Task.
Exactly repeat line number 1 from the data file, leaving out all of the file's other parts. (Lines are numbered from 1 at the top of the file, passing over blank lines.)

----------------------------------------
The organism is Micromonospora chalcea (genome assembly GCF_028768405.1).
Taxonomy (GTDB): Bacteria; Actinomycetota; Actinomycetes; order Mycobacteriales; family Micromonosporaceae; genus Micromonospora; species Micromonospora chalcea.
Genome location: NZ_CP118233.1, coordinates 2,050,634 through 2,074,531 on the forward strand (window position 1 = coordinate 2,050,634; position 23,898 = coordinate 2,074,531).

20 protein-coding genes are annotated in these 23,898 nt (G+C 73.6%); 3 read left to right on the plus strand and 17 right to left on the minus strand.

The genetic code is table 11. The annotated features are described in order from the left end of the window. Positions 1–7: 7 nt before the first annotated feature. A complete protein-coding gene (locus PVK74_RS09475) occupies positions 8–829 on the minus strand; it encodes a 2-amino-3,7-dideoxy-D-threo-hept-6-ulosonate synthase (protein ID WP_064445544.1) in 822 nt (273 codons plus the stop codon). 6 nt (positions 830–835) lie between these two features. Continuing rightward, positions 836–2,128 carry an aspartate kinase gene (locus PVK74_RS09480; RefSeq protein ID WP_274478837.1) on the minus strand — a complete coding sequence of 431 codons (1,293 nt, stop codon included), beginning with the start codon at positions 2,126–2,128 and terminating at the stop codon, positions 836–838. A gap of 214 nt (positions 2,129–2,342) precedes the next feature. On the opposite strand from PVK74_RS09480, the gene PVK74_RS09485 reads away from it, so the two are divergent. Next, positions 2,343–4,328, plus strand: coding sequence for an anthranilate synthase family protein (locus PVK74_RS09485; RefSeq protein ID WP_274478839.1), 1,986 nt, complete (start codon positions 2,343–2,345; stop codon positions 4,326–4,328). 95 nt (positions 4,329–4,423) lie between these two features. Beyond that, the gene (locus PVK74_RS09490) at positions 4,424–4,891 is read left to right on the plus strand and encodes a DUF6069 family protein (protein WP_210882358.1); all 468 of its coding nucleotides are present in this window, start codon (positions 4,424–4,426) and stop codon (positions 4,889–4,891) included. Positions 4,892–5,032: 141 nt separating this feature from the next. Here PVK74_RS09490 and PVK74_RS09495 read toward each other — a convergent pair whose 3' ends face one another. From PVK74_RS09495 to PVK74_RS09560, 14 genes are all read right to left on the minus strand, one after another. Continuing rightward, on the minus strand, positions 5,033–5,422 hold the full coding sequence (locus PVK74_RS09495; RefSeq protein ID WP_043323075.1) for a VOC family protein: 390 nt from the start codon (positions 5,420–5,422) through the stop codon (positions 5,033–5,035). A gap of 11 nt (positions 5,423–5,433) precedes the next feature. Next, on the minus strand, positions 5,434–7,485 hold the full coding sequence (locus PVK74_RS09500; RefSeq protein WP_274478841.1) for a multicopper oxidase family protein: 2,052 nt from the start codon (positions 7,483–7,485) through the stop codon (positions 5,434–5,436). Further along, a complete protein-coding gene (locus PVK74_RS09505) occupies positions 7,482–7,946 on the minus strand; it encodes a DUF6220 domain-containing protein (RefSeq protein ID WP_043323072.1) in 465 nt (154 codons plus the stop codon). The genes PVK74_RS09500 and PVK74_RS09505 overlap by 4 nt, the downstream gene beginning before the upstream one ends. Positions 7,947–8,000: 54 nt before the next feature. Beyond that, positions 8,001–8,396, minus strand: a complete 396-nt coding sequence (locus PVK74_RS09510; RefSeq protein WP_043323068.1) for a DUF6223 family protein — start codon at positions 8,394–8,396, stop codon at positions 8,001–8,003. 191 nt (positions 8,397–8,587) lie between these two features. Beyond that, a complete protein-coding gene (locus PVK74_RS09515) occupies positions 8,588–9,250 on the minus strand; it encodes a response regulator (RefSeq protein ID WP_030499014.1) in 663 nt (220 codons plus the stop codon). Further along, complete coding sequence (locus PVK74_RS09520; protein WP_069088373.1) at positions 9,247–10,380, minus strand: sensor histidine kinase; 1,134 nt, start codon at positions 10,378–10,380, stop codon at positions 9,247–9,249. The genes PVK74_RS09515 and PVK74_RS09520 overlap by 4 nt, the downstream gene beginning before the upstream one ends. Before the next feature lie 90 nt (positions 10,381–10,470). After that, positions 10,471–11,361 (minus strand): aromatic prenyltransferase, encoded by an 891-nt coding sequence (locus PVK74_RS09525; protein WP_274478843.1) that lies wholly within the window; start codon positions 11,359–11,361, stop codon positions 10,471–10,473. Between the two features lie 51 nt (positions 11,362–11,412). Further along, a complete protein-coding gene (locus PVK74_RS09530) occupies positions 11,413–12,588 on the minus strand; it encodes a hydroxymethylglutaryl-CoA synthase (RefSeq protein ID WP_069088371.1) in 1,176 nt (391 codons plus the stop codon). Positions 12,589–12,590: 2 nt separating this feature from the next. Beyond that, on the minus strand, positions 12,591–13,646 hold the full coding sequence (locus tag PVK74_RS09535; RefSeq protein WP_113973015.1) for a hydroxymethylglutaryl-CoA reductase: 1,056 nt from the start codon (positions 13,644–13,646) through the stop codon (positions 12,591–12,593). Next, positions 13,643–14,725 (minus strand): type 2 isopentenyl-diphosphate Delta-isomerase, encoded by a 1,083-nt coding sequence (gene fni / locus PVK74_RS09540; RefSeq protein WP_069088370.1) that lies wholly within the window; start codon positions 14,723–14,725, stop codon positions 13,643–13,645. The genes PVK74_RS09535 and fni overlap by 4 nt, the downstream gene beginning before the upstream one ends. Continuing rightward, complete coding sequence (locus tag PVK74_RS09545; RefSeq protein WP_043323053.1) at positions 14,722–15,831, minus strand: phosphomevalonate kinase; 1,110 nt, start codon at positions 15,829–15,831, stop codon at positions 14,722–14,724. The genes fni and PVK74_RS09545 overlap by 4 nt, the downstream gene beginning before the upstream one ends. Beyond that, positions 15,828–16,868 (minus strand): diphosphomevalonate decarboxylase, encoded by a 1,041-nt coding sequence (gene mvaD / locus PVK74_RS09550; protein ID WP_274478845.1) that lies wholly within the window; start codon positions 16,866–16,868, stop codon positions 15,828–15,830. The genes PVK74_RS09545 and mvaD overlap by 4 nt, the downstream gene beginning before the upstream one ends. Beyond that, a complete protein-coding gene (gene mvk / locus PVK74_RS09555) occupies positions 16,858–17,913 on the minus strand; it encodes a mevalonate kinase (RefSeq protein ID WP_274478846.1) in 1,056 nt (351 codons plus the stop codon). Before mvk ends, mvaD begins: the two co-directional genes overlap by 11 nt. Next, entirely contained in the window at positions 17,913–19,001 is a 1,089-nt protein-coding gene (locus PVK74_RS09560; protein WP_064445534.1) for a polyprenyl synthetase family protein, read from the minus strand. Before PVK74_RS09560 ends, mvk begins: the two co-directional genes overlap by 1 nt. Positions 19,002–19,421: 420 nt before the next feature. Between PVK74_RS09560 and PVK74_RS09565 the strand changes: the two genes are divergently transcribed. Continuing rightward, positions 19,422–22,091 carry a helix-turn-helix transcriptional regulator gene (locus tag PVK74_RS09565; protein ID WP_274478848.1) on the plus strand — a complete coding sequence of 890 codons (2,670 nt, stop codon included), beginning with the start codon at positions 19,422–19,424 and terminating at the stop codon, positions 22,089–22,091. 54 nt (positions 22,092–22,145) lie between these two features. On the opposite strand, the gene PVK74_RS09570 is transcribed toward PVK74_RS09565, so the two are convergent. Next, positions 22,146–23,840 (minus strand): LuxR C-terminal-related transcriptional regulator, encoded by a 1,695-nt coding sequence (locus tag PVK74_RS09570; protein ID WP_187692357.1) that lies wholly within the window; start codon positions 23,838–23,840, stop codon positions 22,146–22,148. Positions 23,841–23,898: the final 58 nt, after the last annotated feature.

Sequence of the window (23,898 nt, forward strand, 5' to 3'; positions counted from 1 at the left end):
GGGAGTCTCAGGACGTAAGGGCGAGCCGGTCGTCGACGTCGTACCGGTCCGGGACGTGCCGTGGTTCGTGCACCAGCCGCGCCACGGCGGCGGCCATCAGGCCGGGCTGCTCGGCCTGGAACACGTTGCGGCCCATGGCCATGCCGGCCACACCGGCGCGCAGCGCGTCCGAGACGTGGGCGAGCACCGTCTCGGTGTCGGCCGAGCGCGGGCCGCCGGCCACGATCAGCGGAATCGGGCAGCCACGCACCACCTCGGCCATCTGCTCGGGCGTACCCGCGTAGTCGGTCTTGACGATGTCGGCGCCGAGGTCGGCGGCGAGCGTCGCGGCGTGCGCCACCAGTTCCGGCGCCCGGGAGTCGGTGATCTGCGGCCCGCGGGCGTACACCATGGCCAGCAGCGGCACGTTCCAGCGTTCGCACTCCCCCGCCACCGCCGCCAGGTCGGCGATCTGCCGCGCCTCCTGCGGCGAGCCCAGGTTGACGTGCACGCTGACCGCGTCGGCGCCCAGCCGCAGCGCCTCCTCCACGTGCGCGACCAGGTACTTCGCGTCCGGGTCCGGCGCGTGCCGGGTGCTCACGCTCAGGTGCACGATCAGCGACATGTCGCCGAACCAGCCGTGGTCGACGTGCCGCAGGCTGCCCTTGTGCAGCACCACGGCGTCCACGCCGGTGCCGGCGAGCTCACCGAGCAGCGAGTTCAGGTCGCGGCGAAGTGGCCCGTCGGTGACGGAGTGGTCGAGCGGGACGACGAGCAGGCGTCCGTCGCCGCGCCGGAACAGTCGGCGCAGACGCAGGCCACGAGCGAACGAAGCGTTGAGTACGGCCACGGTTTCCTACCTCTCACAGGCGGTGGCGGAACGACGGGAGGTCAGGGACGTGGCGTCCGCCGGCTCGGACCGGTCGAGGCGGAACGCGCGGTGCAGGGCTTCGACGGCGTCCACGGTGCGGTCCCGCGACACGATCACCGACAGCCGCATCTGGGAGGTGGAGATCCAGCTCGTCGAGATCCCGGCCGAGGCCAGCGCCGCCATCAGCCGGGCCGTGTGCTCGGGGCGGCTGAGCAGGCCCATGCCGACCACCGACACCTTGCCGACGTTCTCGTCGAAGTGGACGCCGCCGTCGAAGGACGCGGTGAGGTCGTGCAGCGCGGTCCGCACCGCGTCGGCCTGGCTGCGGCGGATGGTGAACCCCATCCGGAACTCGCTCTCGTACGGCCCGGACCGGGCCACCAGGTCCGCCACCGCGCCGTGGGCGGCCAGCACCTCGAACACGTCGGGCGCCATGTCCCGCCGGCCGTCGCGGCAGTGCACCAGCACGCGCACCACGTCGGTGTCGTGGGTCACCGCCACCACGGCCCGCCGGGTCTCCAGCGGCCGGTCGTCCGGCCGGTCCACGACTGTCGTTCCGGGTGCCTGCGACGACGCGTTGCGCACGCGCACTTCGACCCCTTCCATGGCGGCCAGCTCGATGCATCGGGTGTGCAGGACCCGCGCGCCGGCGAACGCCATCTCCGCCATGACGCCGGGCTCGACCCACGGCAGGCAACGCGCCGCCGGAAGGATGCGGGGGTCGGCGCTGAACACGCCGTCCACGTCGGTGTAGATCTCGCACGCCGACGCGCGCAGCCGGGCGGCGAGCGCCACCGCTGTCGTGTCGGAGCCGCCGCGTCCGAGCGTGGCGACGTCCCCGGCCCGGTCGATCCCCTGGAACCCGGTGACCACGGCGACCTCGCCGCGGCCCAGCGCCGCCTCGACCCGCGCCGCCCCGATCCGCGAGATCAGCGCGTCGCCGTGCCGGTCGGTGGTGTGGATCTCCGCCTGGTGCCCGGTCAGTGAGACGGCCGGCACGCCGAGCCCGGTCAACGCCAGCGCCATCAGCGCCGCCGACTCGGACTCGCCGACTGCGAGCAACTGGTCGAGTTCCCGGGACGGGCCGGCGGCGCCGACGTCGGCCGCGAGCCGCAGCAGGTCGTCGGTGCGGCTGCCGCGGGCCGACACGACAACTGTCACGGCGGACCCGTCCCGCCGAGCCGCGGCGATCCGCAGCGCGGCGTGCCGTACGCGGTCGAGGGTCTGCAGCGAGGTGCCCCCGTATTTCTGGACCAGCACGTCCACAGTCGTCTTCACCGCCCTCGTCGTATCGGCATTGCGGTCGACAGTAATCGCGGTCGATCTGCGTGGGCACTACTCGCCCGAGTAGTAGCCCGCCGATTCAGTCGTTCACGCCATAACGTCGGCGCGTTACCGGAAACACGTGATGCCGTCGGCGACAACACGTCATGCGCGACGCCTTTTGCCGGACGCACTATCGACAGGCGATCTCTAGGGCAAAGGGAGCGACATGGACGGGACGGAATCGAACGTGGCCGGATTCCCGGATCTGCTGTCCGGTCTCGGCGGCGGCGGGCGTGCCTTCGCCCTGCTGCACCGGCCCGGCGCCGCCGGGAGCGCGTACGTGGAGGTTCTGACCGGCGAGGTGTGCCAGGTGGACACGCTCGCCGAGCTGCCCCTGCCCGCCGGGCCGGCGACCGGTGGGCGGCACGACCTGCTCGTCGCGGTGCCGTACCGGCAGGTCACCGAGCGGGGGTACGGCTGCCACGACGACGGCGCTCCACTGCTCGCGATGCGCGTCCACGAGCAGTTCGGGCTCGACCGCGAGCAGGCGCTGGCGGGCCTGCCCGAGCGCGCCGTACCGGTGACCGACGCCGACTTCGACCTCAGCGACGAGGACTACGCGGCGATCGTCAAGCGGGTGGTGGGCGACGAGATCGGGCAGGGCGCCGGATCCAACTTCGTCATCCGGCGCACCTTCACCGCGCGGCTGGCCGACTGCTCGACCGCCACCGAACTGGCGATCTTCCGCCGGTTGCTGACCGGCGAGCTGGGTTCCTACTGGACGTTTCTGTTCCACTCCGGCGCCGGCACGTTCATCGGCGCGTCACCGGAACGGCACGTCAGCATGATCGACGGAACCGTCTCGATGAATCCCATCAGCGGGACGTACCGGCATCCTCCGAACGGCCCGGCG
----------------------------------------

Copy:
The organism is Micromonospora chalcea (genome assembly GCF_028768405.1).